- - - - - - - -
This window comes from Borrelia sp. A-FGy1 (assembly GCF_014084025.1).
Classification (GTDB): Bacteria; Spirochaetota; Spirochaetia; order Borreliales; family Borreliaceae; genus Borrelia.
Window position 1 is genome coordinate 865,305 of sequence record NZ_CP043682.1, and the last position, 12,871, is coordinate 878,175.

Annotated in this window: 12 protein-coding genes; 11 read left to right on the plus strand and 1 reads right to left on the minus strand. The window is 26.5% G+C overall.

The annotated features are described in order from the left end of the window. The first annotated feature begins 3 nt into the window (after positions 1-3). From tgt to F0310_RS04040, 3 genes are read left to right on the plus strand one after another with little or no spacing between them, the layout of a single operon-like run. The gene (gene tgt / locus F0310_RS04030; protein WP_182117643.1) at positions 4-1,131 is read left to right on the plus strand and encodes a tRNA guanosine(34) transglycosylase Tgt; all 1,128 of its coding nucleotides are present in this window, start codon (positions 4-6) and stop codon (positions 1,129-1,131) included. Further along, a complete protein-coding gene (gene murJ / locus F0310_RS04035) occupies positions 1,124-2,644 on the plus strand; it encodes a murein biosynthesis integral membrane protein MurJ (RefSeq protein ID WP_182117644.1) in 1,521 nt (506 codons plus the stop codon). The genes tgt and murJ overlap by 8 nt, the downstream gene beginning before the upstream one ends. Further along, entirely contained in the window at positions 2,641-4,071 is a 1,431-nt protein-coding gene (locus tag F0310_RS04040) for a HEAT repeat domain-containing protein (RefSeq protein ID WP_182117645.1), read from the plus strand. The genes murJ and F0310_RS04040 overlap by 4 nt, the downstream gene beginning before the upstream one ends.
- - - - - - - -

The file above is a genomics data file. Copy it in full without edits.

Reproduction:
This window comes from Borrelia sp. A-FGy1 (assembly GCF_014084025.1).
Classification (GTDB): Bacteria; Spirochaetota; Spirochaetia; order Borreliales; family Borreliaceae; genus Borrelia.
Window position 1 is genome coordinate 865,305 of sequence record NZ_CP043682.1, and the last position, 12,871, is coordinate 878,175.

Annotated in this window: 12 protein-coding genes; 11 read left to right on the plus strand and 1 reads right to left on the minus strand. The window is 26.5% G+C overall.

The annotated features are described in order from the left end of the window. The first annotated feature begins 3 nt into the window (after positions 1-3). From tgt to F0310_RS04040, 3 genes are read left to right on the plus strand one after another with little or no spacing between them, the layout of a single operon-like run. The gene (gene tgt / locus F0310_RS04030; protein WP_182117643.1) at positions 4-1,131 is read left to right on the plus strand and encodes a tRNA guanosine(34) transglycosylase Tgt; all 1,128 of its coding nucleotides are present in this window, start codon (positions 4-6) and stop codon (positions 1,129-1,131) included. Further along, a complete protein-coding gene (gene murJ / locus F0310_RS04035) occupies positions 1,124-2,644 on the plus strand; it encodes a murein biosynthesis integral membrane protein MurJ (RefSeq protein ID WP_182117644.1) in 1,521 nt (506 codons plus the stop codon). The genes tgt and murJ overlap by 8 nt, the downstream gene beginning before the upstream one ends. Further along, entirely contained in the window at positions 2,641-4,071 is a 1,431-nt protein-coding gene (locus tag F0310_RS04040) for a HEAT repeat domain-containing protein (RefSeq protein ID WP_182117645.1), read from the plus strand. The genes murJ and F0310_RS04040 overlap by 4 nt, the downstream gene beginning before the upstream one ends.